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Three key trends and the power of investing in decarbonisation

With the upheaval of last year it is easy to overlook huge changes taking place in how the world generates and consumes energy. It has been a long journey to get here.

The concerted push for emissions reduction and a decarbonised global economy has not been easy nor has it been quick. Climate scientists fought for decades simply for acknowledgement of the impending crisis. It took nine years for the UN to ratify the first global agreement combating climate change, the Kyoto Agreement. Another watershed moment was the release of Al Gore’s ‘An Inconvenient Truth’ in 2006, which garnered global mainstream recognition of the climate crisis.

Understandably cleantech investing in the mid-2000s was a ‘hot’ sector though one that failed to live up to the hype. Climate change pundits are now calling this initial wave of investment Cleantech 1.0. It had mixed success for various reasons, namely the widespread adoption and initial success of oil fracking, the GFC and simply because it was too early from a technological standpoint.

We are now in a different world

Recently we have seen global mobilisation across governments, economies, and communities in the fight to address the climate crisis. The Paris Climate Agreement was signed by nearly 200 countries in 2015 and focused on limiting global temperature increase this century to less than two degrees. And just two years ago, Greta Thunberg inspired six million people worldwide to march in the Climate Strikes.

Yet it is the steady advancement of renewable energy technology that has trumped competing energy generation sources.

Enter Cleantech 2.0. Against a backdrop of volatile and structurally challenged oil and thermal coal markets, iteration of existing technology has driven wind and solar to become the cheapest modes of energy generation, and investment in new renewables technologies is ramping up.

This article explores how renewable energy has evolved, where we see it going, and how we have positioned our strategy in the space.

How has renewable energy changed?

Simply put, incumbent and non-renewable sources of energy generation have been ‘priced out’ by renewables.

From Figure 1 we can see that the cost of wind and solar energy generation has drastically declined over the past decade. The comparative data provides a complete picture capturing the upfront cost of building energy generation as well as ongoing fuel and operational costs, called ‘levelised cost of energy’ (LCOE).

Figure 1 – Historical unsubsidised levelized cost of energy comparison (utility-scale; global)

Source: Grist, Lazard

LCOE for renewables has declined as existing solar and wind technologies matured and the ability to access those fuel sources is stable over time. They are endlessly available. Comparatively, non-renewable energy sources are increasingly complex and costly to extract despite spending and innovation in those sectors.

Continual cost reduction in renewable generation has not been a result of major scale ‘venture’ investment. The boom and bust of Cleantech 1.0 stalled major investment in new cutting-edge renewables technologies by venture and early-stage risk capital. Instead, positive iteration of existing renewables technologies has been driven by major increases in asset financing (Figure 2). Annual global investment in wind and solar generation assets has increased 12-fold in the past 15 years.

Figure 2 – Global asset finance investment in wind and solar generation (nominal US dollars)

Source: Bloomberg NEF

A key lesson for those early venture investors was that many cleantech companies developing new technologies were poorly suited for venture capital investment. They required significant upfront and ongoing capital, had long development timelines, and were frequently unable to attract corporate acquirers.

So capital contributions and the types of investors in renewable energy changed following Cleantech 1.0. Venture investors moved away, while asset financiers backed the sector in a big way. As a result, existing and well-known clean technologies related to generation have matured, while spending on delivery of additional new clean technologies has suffered a long hiatus (until now).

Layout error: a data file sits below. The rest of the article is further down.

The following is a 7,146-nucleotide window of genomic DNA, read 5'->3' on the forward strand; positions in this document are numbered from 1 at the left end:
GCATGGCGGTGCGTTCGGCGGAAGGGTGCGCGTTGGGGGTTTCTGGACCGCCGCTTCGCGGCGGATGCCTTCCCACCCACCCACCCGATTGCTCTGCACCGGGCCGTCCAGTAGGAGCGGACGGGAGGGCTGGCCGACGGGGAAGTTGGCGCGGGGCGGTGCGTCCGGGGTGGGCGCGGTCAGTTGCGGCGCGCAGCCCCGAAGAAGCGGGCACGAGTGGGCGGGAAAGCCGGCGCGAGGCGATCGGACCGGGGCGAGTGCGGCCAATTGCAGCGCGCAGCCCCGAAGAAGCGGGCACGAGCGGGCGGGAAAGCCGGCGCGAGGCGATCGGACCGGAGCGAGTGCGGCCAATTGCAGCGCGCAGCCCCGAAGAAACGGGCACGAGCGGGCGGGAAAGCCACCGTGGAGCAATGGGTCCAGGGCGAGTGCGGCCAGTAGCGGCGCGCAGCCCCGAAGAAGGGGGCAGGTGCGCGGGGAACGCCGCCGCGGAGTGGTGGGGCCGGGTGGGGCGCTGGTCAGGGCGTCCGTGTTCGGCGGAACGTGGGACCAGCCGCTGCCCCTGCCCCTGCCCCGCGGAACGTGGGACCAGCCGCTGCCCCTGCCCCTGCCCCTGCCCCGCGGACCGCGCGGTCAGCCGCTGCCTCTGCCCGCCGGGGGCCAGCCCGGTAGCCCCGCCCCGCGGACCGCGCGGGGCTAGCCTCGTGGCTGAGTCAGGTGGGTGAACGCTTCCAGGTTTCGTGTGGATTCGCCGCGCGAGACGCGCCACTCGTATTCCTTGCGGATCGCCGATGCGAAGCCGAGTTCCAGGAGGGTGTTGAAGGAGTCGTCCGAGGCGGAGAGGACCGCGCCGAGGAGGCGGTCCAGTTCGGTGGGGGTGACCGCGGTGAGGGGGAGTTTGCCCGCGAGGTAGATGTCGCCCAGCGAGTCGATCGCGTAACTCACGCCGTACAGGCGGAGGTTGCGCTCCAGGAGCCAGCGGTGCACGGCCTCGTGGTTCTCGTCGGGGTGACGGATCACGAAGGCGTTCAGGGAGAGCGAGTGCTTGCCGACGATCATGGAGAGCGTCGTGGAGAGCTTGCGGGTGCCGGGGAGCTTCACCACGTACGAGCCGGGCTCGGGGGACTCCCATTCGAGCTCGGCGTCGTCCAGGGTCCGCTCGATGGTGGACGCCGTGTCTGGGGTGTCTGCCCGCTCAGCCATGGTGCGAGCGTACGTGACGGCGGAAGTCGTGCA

How will renewable energy continue to evolve?

This time, the renewables revolution looks different. Three key trends in today’s energy landscape will dictate how the medium term plays out.

1. Clean energy corporate and innovation financing will be more targeted this time round

A clear delineation between asset financiers and corporate backers emerged from the collapse of Cleantech 1.0. Corporate interest in clean technology companies and innovation lapsed for over a decade but has now returned. Figure 3 shows the longest running index that tracks stocks and sectors focused on clean energy and climate-change solutions, and investor interest in corporate climate-change solutions has recently exploded.

Figure 3 – Wilderhill Clean Energy ETF share price

Source: WilderShares. Note past performance is not indicative of future performance.

While investor inflows into clean energy companies have clearly recovered, corporate and venture investors are now largely focused on capital-light sectors in specific niches such as wind and solar services, electric vehicles, and battery technology. Niches that are also adjacent to existing and mature wind and solar technologies.

Investment in clean technology innovation will continue its recovery, and we expect adjacent technology niches (such as different battery storage sectors) to attract the most capital and interest.

2. Asset financing is driving increasingly distributed energy markets

Structural inefficiency is embedded in the traditional model of a centralised energy system, where a large power station typically generates electricity far from where it is used. Transmission of energy over distances creates losses and transmission networks require ongoing capital charges to continually refresh the poles and wires infrastructure.

The continual improvement in wind and solar generation technologies discussed earlier in this article have enabled miniaturisation and decentralisation of renewable generation sources. As a result, rooftop solar deployment has rapidly escalated globally, and Australia is no exception (Figure 4).

Figure 4 – Annual installed rooftop solar capacity (Australia)

Source: PV Magazine Australia

Solar panel efficiency will continue to increase as costs continually reduce, and in our view the trend of increasing distribution of energy generation still has a long way to go.

3. Increasing investor focus on ESG and wariness towards greenwashing